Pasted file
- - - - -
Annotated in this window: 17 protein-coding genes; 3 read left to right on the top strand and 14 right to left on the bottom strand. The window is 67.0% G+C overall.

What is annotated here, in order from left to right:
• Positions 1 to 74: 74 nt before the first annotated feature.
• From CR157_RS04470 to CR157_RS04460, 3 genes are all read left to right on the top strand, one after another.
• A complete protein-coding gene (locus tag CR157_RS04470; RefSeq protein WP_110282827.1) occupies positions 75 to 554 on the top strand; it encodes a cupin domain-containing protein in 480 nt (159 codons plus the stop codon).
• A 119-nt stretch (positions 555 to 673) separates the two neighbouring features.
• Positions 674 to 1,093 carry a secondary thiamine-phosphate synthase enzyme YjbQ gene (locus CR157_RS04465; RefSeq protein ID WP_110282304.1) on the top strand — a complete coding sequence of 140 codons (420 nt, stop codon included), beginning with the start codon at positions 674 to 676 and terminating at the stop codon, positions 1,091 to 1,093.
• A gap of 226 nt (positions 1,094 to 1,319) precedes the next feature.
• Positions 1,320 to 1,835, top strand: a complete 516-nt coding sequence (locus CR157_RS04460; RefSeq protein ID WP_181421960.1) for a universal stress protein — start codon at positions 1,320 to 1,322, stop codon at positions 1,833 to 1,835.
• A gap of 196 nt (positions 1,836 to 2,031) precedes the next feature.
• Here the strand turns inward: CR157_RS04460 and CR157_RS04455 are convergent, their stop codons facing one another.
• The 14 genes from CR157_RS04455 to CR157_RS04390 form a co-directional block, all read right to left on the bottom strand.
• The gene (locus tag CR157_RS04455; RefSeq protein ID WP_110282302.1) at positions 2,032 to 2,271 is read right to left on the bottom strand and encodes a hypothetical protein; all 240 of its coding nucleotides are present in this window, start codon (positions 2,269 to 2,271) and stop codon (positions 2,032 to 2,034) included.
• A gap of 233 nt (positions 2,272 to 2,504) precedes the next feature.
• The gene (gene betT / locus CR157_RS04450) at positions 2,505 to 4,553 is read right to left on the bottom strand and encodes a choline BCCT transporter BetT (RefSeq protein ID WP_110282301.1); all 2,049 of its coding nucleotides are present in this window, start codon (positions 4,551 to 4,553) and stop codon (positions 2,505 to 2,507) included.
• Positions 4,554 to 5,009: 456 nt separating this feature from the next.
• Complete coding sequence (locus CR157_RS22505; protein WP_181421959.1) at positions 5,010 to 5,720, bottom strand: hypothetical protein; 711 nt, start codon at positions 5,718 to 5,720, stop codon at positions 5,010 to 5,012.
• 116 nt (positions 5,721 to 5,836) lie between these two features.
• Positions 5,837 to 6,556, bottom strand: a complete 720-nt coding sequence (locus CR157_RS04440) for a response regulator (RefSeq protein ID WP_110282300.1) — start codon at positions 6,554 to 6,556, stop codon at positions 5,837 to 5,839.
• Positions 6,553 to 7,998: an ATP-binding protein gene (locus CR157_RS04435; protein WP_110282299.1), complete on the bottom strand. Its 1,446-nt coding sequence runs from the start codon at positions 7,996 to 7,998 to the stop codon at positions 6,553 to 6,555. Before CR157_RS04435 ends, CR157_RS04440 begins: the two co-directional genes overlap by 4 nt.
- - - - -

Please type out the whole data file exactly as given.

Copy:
Annotated in this window: 17 protein-coding genes; 3 read left to right on the top strand and 14 right to left on the bottom strand. The window is 67.0% G+C overall.

What is annotated here, in order from left to right:
• Positions 1 to 74: 74 nt before the first annotated feature.
• From CR157_RS04470 to CR157_RS04460, 3 genes are all read left to right on the top strand, one after another.
• A complete protein-coding gene (locus tag CR157_RS04470; RefSeq protein WP_110282827.1) occupies positions 75 to 554 on the top strand; it encodes a cupin domain-containing protein in 480 nt (159 codons plus the stop codon).
• A 119-nt stretch (positions 555 to 673) separates the two neighbouring features.
• Positions 674 to 1,093 carry a secondary thiamine-phosphate synthase enzyme YjbQ gene (locus CR157_RS04465; RefSeq protein ID WP_110282304.1) on the top strand — a complete coding sequence of 140 codons (420 nt, stop codon included), beginning with the start codon at positions 674 to 676 and terminating at the stop codon, positions 1,091 to 1,093.
• A gap of 226 nt (positions 1,094 to 1,319) precedes the next feature.
• Positions 1,320 to 1,835, top strand: a complete 516-nt coding sequence (locus CR157_RS04460; RefSeq protein ID WP_181421960.1) for a universal stress protein — start codon at positions 1,320 to 1,322, stop codon at positions 1,833 to 1,835.
• A gap of 196 nt (positions 1,836 to 2,031) precedes the next feature.
• Here the strand turns inward: CR157_RS04460 and CR157_RS04455 are convergent, their stop codons facing one another.
• The 14 genes from CR157_RS04455 to CR157_RS04390 form a co-directional block, all read right to left on the bottom strand.
• The gene (locus tag CR157_RS04455; RefSeq protein ID WP_110282302.1) at positions 2,032 to 2,271 is read right to left on the bottom strand and encodes a hypothetical protein; all 240 of its coding nucleotides are present in this window, start codon (positions 2,269 to 2,271) and stop codon (positions 2,032 to 2,034) included.
• A gap of 233 nt (positions 2,272 to 2,504) precedes the next feature.
• The gene (gene betT / locus CR157_RS04450) at positions 2,505 to 4,553 is read right to left on the bottom strand and encodes a choline BCCT transporter BetT (RefSeq protein ID WP_110282301.1); all 2,049 of its coding nucleotides are present in this window, start codon (positions 4,551 to 4,553) and stop codon (positions 2,505 to 2,507) included.
• Positions 4,554 to 5,009: 456 nt separating this feature from the next.
• Complete coding sequence (locus CR157_RS22505; protein WP_181421959.1) at positions 5,010 to 5,720, bottom strand: hypothetical protein; 711 nt, start codon at positions 5,718 to 5,720, stop codon at positions 5,010 to 5,012.
• 116 nt (positions 5,721 to 5,836) lie between these two features.
• Positions 5,837 to 6,556, bottom strand: a complete 720-nt coding sequence (locus CR157_RS04440) for a response regulator (RefSeq protein ID WP_110282300.1) — start codon at positions 6,554 to 6,556, stop codon at positions 5,837 to 5,839.
• Positions 6,553 to 7,998: an ATP-binding protein gene (locus CR157_RS04435; protein WP_110282299.1), complete on the bottom strand. Its 1,446-nt coding sequence runs from the start codon at positions 7,996 to 7,998 to the stop codon at positions 6,553 to 6,555. Before CR157_RS04435 ends, CR157_RS04440 begins: the two co-directional genes overlap by 4 nt.